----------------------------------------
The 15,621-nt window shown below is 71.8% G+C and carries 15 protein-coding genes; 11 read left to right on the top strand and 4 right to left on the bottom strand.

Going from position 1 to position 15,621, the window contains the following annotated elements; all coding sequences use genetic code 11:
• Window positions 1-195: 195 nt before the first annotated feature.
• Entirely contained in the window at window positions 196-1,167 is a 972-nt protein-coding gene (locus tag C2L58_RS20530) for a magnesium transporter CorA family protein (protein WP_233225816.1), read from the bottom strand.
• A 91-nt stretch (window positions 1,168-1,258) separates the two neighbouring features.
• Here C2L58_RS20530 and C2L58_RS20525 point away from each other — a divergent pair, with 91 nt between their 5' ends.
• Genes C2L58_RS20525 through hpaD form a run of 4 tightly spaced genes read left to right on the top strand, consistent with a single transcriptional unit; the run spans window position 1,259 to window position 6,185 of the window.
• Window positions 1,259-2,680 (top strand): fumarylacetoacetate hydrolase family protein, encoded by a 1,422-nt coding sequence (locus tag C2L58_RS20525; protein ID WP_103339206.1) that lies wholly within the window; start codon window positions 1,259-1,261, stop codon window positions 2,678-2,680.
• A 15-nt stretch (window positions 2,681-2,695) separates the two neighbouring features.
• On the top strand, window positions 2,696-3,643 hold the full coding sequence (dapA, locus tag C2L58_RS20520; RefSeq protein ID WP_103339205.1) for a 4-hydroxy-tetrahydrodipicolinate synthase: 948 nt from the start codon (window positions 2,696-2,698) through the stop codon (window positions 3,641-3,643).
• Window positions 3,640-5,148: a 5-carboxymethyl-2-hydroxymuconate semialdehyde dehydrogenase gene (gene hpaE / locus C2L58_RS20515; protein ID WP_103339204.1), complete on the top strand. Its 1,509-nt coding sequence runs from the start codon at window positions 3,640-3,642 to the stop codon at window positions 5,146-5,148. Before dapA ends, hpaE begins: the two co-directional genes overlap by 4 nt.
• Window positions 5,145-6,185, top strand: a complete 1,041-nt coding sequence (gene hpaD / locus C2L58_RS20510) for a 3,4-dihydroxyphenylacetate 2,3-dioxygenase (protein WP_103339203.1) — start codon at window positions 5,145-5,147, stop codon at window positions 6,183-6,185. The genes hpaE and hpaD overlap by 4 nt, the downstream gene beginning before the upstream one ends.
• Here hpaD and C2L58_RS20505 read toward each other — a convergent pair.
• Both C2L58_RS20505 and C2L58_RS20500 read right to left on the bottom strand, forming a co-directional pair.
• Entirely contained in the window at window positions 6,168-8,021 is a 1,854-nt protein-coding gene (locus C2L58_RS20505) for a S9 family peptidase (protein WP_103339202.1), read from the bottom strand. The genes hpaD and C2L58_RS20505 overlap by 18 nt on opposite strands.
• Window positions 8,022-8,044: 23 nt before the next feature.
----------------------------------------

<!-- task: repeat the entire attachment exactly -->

The 15,621-nt window shown below is 71.8% G+C and carries 15 protein-coding genes; 11 read left to right on the top strand and 4 right to left on the bottom strand.

Going from position 1 to position 15,621, the window contains the following annotated elements; all coding sequences use genetic code 11:
• Window positions 1-195: 195 nt before the first annotated feature.
• Entirely contained in the window at window positions 196-1,167 is a 972-nt protein-coding gene (locus tag C2L58_RS20530) for a magnesium transporter CorA family protein (protein WP_233225816.1), read from the bottom strand.
• A 91-nt stretch (window positions 1,168-1,258) separates the two neighbouring features.
• Here C2L58_RS20530 and C2L58_RS20525 point away from each other — a divergent pair, with 91 nt between their 5' ends.
• Genes C2L58_RS20525 through hpaD form a run of 4 tightly spaced genes read left to right on the top strand, consistent with a single transcriptional unit; the run spans window position 1,259 to window position 6,185 of the window.
• Window positions 1,259-2,680 (top strand): fumarylacetoacetate hydrolase family protein, encoded by a 1,422-nt coding sequence (locus tag C2L58_RS20525; protein ID WP_103339206.1) that lies wholly within the window; start codon window positions 1,259-1,261, stop codon window positions 2,678-2,680.
• A 15-nt stretch (window positions 2,681-2,695) separates the two neighbouring features.
• On the top strand, window positions 2,696-3,643 hold the full coding sequence (dapA, locus tag C2L58_RS20520; RefSeq protein ID WP_103339205.1) for a 4-hydroxy-tetrahydrodipicolinate synthase: 948 nt from the start codon (window positions 2,696-2,698) through the stop codon (window positions 3,641-3,643).
• Window positions 3,640-5,148: a 5-carboxymethyl-2-hydroxymuconate semialdehyde dehydrogenase gene (gene hpaE / locus C2L58_RS20515; protein ID WP_103339204.1), complete on the top strand. Its 1,509-nt coding sequence runs from the start codon at window positions 3,640-3,642 to the stop codon at window positions 5,146-5,148. Before dapA ends, hpaE begins: the two co-directional genes overlap by 4 nt.
• Window positions 5,145-6,185, top strand: a complete 1,041-nt coding sequence (gene hpaD / locus C2L58_RS20510) for a 3,4-dihydroxyphenylacetate 2,3-dioxygenase (protein WP_103339203.1) — start codon at window positions 5,145-5,147, stop codon at window positions 6,183-6,185. The genes hpaE and hpaD overlap by 4 nt, the downstream gene beginning before the upstream one ends.
• Here hpaD and C2L58_RS20505 read toward each other — a convergent pair.
• Both C2L58_RS20505 and C2L58_RS20500 read right to left on the bottom strand, forming a co-directional pair.
• Entirely contained in the window at window positions 6,168-8,021 is a 1,854-nt protein-coding gene (locus C2L58_RS20505) for a S9 family peptidase (protein WP_103339202.1), read from the bottom strand. The genes hpaD and C2L58_RS20505 overlap by 18 nt on opposite strands.
• Window positions 8,022-8,044: 23 nt before the next feature.